St. George’s Day is almost upon us, this year taking place on April 23rd.
As in England, St. George’s Day in Canada commemorates the Roman soldier and then Christian martyr’s life. While we might recollect his sacrifices and bravery, in Canada this three-day long weekend has also become an opportunity for families to spend quality time together.
Many natives spend the day catching up with old friends, enjoying hobbies and exploring the great Canadian landscape. Nowhere is this more prevalent than in Newfoundland and Labrador, a favourite destination for those planning holidays to Canada and the only province in the country to declare St. George’s Day a public holiday.
Situated in Canada’s Atlantic region, the remote island of Newfoundland and northwest mainland Labrador make-up a unique province with its own distinct dialect and way of life. Once conquered by Vikings, today the surrounding seas sustain the local area with fishing being a successful industry for Newfoundland and Labrador.
Perhaps the biggest pull for this province is its fantastic scenery; rugged coastlines dotted with brightly coloured fishing communities, such as St. John’s, are a staple in Newfoundland and Labrador. Of course, with its breathtaking views the area is also a popular spot for outdoor activities. Car hire in Canada makes it possible to take in the stunning surroundings on a road trip from the nearest major city of Quebec to the eastern coast.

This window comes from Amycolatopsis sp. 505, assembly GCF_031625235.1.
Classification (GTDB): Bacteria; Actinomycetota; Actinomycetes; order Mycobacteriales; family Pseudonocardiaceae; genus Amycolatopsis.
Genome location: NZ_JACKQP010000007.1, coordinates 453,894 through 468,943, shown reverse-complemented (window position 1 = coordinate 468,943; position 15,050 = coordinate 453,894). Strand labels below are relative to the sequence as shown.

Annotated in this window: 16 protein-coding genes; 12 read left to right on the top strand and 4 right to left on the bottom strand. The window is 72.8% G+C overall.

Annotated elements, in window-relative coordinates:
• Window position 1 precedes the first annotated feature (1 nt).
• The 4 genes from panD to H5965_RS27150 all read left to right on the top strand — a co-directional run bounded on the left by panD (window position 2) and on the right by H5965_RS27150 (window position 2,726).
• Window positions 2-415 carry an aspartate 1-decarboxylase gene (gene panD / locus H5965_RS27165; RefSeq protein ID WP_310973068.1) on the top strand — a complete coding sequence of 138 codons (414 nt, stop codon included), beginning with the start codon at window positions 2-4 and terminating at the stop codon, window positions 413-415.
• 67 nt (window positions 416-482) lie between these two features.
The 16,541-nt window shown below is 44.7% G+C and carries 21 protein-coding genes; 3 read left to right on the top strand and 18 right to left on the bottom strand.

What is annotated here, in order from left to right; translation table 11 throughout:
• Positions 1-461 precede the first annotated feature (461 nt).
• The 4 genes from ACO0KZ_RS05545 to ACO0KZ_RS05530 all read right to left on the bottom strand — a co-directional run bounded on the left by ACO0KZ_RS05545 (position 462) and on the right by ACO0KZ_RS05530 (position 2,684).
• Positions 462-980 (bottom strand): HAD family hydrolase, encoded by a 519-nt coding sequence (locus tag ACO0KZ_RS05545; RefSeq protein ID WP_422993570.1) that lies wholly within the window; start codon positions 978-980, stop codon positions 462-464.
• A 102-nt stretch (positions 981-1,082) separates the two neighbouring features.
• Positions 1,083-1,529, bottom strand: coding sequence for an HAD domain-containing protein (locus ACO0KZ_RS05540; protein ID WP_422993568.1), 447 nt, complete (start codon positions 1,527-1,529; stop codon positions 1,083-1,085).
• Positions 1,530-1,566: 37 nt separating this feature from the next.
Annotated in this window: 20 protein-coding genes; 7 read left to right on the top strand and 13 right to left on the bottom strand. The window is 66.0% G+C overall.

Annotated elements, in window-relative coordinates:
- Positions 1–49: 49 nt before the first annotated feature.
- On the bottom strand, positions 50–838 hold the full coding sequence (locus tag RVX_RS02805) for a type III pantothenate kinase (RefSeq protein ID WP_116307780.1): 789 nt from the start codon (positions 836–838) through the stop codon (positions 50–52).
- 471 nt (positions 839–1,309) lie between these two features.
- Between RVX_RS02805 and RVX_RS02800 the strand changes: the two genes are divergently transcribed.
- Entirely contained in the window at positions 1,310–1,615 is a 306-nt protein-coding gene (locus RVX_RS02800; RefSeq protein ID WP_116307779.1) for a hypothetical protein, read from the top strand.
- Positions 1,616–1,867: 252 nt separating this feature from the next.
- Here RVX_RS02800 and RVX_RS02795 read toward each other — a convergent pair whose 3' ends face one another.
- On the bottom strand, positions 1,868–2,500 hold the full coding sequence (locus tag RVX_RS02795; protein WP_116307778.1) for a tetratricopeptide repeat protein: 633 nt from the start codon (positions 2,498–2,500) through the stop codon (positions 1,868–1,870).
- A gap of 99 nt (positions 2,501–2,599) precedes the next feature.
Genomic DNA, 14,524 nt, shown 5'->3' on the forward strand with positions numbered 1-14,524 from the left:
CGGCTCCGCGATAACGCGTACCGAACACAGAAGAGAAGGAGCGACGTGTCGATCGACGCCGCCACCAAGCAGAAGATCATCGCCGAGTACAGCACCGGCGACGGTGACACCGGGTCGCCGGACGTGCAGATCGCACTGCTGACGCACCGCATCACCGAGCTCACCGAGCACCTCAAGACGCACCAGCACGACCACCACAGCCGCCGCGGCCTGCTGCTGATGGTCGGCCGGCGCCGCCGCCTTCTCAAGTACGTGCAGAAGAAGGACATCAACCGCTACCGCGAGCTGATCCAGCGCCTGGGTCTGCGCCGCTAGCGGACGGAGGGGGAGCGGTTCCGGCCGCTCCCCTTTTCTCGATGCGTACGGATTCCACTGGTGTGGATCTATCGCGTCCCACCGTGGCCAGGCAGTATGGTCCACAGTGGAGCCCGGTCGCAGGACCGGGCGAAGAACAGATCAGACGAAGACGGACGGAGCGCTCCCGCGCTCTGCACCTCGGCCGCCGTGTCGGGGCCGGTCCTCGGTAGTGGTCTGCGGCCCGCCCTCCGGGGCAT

Once there, the tranquil atmosphere and slower pace of life are near impossible not to fall in love with. Exploring Newfoundland and Labrador’s landscape should be a high priority for anyone visiting. Why not take the opportunity to do as the locals do and celebrate St. George’s Day with a hike along the clifftops of the Skerwink Trail? Or take a boat trip to discover some of the more isolated coves and maybe catch a glimpse of the whales that have made the local waters their home.
If cultural pursuits are more your thing, The Rooms art gallery and museum in comparably ‘busy’ St. John’s should provide inspiration. Newfoundland and Labrador’s historic landmarks bring visitors face to face with the area’s past and maritime ties; Signal Hill and Cape Spear Lighthouse are particularly good examples and are well worth an excursion.
Truly, it’s the province’s natural beauty that lures people to this region. Hardly surprising given the untouched landscape and rare wildlife on offer in Newfoundland and Labrador.